Yes my daughter’s year group had a range of abilities, but the vast majority of the girls, did very well, and are at good universities. They were also very good at supporting her less academic friends, seek suitable places.
The average A level grade attained by the local grammars, ranges from C to B. So by that comparison, I would say the girls did rather well.
Gosh thank you so much for this Prepmumm, that’s been really helpful indeed.
It’s a www.gov.uk web site with school comparison data. If the data is there, it meets the criteria. Of course some DC will do well. They do have DC who get great GCSEs and A levels at the secondary moderns I mentioned. However if you don’t have SEN, are bright enough to get to a grammar, why not choose the grammar or an independent school with a similar profile to a grammar? My DD1 got a very high pass mark for Bucks Grammars, but we chose private. Academically there was no difference. That was vital for us. However she had no SEN snd flourished at the school we chose because plenty of DDs were like her.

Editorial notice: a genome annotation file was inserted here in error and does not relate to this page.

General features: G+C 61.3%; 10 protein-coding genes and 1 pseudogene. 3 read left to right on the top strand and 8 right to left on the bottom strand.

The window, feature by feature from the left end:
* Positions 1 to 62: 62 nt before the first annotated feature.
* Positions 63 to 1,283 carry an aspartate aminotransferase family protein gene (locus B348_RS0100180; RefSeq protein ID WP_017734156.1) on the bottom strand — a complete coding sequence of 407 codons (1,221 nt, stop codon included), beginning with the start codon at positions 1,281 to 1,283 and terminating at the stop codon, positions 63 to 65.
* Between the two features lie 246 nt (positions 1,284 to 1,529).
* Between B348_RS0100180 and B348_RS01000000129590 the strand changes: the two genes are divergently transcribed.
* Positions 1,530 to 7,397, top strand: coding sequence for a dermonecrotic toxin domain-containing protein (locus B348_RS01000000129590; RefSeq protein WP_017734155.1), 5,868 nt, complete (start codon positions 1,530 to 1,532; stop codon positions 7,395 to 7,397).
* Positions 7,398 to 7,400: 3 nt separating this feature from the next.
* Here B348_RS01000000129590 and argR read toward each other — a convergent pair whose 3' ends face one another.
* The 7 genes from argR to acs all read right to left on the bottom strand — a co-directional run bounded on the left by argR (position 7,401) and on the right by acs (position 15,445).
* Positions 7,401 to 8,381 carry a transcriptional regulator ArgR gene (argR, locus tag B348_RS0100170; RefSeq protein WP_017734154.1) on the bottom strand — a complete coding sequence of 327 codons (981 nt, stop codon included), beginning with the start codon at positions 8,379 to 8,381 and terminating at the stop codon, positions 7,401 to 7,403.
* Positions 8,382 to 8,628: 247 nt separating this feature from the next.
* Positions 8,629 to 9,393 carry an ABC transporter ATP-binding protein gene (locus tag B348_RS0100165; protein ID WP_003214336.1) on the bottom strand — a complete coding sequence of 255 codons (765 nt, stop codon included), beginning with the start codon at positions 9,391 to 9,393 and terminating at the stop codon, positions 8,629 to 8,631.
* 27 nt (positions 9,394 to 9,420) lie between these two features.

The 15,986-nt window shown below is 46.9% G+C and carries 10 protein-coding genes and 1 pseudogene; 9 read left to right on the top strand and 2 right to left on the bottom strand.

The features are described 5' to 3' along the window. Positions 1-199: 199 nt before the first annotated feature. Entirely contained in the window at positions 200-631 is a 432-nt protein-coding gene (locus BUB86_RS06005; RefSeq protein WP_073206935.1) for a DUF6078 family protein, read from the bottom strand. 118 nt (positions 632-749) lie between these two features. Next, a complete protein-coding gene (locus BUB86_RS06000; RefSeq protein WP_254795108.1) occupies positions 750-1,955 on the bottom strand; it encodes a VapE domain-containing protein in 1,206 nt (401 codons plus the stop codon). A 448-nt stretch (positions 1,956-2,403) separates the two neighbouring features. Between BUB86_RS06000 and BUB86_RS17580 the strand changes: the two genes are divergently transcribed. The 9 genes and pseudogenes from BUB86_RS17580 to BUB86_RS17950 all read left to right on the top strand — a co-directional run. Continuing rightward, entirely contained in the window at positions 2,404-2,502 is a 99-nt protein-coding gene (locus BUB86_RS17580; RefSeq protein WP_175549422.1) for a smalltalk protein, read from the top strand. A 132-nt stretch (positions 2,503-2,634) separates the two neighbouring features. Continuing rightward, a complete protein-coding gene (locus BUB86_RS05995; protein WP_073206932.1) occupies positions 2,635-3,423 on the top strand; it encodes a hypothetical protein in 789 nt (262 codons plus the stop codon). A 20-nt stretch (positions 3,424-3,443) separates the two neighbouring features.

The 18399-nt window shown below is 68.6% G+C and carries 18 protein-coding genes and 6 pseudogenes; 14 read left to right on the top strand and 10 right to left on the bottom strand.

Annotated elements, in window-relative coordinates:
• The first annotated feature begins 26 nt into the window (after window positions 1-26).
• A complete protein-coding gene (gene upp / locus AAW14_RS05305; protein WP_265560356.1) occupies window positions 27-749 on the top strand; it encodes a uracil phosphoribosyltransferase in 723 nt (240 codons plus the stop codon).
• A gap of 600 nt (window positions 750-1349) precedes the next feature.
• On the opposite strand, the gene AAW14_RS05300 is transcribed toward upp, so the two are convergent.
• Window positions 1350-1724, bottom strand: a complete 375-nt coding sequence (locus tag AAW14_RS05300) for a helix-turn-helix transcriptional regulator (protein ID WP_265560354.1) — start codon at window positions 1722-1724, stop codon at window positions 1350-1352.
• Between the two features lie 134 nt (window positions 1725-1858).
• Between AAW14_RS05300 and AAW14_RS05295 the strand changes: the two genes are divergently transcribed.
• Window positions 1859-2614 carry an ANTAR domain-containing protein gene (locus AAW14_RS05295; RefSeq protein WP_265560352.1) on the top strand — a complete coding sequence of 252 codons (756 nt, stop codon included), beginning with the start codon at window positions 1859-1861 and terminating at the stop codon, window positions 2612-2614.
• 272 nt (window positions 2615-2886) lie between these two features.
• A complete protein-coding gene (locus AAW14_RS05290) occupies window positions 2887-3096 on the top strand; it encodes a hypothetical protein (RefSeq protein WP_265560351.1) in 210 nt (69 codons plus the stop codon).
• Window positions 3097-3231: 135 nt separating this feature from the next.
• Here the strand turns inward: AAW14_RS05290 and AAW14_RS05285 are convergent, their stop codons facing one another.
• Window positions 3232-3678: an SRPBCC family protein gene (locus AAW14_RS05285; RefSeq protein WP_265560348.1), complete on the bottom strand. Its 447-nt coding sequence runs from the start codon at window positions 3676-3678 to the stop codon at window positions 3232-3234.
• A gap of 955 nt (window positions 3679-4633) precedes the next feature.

I don’t see the attraction of through schools either. The DDs get bored and there is something exciting about moving on to new opportunities and facilities. Mine grew out of primary and needed to move on. They also wanted new friends and to spread their wings.
‘In England, International GCSEs have not counted in school performance tables since the corresponding reformed GCSEs became available. In the UK, therefore, International GCSEs are mainly taken by students in independent schools.’ Per Ofqual